25 July 2018

Slow memory allocation due to Transparent Huge Pages (THP)

Keywords: Linux; unusual long runtime; large contiguous memory allocation; RAM fragmentation; Transparent Huge Pages.

Executive summary (aka abstract aka TL;DR):

On the stock kernel used at least in Ubuntu 14.04, turn off Transparent Huge Pages on machines with a decent uptime and larger amounts of memory (>= 32 GiB).
This can result in a speedup of 60x - 100x for programs which need lots of memory in large contiguous chunks. Whether the THP kernel routines have been sufficiently improved in later Linux distributions remains to be seen.

Longer version.

For a number of tasks at work, some bioinformatics programs I use need quite a bit of memory. Lots of it actually. The machine I am using has 512 GiB but, as frequently seen in production environments, the OS I use is a bit older: a Ubuntu 14.04 LTS with a 4.2.x kernel .


I noticed a very unusual, non-linear increase of run time for some programs, like, e.g., multiple hours instead of (expected) minutes, and started to look for the cause of this performance issues. After a while I suspected the memory allocation of Linux being responsible.

A small test program

The following C++ program, once compiled, allocates 160 GiB of RAM in one contiguous chunk, initialises it to all zero and then returns:

#include <vector>
#include <cstdint>

int main(int argc, char **argv) {
  std::vector<uint8_t> v(1073741824LL * 160, 0);
  return v[1234];

So far so innocuous as allocating roughly 1/3rd of free available RAM should be a no-brainer. However, the behaviour of that program was -- on the otherwise empty machine from above with 190 days uptime and no swap -- really odd:
  1. The virtual memory allocation part took, as expected, just a couple of microseconds: the VIRT entry in the top-program showed the expected 160 GiB right after program start.
  2. Within ~20 seconds, RES entry in top climbed to ~50 GiB. This showed the progress in zeroing out the memory while - at the same time - really committing RAM pages to the process. This, too, was within expected boundaries.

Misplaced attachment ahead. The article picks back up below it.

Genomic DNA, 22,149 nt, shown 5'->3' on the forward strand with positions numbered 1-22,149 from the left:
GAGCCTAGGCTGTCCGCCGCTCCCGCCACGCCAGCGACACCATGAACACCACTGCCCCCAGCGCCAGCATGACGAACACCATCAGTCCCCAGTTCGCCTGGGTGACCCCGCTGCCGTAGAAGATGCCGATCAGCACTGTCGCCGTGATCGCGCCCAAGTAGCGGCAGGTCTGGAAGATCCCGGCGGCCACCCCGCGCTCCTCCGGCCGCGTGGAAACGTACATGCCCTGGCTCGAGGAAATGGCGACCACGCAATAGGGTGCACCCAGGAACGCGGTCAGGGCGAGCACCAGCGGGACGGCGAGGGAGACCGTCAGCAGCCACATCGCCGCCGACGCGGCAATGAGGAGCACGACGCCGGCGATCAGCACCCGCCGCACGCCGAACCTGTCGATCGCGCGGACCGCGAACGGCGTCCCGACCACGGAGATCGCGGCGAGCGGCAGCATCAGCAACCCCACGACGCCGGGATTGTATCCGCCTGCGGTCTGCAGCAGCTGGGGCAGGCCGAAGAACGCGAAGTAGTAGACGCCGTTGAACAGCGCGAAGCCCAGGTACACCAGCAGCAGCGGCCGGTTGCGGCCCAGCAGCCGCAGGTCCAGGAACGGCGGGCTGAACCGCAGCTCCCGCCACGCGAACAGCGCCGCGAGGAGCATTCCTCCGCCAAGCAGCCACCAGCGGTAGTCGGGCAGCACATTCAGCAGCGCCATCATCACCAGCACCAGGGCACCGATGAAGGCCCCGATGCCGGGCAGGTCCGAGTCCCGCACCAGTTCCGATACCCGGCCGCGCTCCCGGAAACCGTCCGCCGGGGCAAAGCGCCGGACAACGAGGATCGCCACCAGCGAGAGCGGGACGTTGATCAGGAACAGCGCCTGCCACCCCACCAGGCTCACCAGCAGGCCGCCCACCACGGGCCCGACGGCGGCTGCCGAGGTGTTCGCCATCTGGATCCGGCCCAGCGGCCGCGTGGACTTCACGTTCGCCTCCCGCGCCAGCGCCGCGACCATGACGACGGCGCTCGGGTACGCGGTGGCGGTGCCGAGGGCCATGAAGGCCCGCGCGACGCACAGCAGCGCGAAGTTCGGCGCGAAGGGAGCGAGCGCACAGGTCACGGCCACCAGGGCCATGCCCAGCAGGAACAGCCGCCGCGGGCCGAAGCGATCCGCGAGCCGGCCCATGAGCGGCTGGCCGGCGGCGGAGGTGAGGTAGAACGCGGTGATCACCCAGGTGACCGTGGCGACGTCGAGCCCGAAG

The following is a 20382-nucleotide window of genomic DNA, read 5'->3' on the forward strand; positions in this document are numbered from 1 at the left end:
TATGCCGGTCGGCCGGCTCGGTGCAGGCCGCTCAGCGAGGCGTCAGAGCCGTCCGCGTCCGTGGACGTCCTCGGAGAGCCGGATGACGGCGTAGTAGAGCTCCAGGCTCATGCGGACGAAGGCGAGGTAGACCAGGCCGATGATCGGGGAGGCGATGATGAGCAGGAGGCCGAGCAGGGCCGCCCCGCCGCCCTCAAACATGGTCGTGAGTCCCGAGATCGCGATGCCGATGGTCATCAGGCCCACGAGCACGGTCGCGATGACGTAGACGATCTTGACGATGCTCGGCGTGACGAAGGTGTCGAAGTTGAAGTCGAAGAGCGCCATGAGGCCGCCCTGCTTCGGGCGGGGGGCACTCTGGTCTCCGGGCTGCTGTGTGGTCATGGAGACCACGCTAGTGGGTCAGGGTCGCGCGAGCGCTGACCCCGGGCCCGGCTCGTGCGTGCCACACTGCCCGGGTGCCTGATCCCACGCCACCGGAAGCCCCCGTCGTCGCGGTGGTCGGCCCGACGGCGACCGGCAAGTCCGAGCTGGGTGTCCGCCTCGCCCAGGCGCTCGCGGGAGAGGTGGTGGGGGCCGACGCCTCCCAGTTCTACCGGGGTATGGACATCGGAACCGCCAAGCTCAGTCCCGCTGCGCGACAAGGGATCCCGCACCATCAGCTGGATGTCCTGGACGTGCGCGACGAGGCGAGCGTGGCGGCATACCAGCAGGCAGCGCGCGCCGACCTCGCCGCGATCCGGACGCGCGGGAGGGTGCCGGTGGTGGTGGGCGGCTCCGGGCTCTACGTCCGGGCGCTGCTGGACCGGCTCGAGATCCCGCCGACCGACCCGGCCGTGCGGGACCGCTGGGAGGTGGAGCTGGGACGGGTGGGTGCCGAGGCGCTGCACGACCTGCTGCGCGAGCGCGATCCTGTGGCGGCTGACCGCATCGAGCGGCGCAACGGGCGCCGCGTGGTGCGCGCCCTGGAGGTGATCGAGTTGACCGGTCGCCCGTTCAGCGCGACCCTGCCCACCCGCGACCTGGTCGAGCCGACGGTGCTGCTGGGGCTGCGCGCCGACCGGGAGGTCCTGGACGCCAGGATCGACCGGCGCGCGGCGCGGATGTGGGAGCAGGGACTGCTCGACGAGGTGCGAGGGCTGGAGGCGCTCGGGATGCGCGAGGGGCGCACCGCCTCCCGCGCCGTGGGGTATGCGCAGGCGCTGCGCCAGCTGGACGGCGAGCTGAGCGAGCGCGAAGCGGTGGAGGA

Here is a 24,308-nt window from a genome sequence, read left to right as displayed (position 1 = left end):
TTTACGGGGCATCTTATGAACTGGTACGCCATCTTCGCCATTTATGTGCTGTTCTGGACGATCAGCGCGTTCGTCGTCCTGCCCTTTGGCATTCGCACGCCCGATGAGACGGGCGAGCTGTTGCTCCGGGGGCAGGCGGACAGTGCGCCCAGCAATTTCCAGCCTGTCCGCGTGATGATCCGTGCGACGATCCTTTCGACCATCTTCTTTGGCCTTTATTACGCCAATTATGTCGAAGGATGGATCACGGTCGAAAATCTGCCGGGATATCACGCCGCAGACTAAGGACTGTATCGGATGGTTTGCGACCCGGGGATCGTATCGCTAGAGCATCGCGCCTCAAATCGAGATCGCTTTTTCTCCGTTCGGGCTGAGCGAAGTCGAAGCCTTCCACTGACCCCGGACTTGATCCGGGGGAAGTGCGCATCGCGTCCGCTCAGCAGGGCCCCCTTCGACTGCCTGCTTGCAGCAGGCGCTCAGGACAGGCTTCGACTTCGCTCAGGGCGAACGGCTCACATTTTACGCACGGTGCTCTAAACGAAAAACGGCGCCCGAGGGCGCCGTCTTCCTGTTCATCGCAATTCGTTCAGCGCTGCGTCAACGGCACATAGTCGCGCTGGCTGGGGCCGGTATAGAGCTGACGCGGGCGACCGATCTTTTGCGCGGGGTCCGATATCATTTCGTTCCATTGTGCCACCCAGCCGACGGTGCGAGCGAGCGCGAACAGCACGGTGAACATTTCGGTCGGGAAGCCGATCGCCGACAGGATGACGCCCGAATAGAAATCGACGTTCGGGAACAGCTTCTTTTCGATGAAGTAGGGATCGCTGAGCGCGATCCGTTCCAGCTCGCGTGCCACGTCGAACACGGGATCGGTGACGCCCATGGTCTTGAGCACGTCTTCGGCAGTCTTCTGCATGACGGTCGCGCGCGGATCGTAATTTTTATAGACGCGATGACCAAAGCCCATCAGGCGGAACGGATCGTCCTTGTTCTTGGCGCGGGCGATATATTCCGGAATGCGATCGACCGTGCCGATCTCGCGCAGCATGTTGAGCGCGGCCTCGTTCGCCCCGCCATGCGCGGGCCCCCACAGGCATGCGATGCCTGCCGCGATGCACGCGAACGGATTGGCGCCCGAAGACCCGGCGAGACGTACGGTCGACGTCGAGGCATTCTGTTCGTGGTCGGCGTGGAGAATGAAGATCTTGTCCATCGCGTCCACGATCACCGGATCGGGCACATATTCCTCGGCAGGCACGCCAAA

3. But after these 20s, it took more than 1 hour(!) to have the RES entry climb to the full 160 GiB and the program finally exit.
That felt very wrong.

Cause and cure

Poking around the internet, the suspicion quickly fell on a memory allocation mechanism which is called Transparent Huge Pages, you can read more about it on the Kernel THP documentation pages. The symptoms of the THP algorithm not performing "as expected" can be multiple, ranging from lags in memory allocation of several seconds or even minutes (like in my case) to outright system freezes and reboots. Some recounts and recommendations can be found at MemSQL, ElasticSearch, NuoDB, Couchbase, Oracle and many more.

THP is indeed turned on by default on Ubuntu 14.04 and a couple of other distributions. So, I turned it off (as root) via

echo never > /sys/kernel/mm/transparent_hugepage/enabled
echo never > /sys/kernel/mm/transparent_hugepage/defrag

and, lo and behold, the small test program from above then finished within just a minute.

Probable underlying cause: memory fragmentation

At least, it was in in my case. With the knowledge from the articles cited above, I rebooted the server as I suspected memory fragmentation to be the root cause of the THP problem. The expectation being that a fresh system would have no memory fragmentation. Lo and behold, even with THP on, after the reboot the memory allocation program from above finished in about 30 seconds.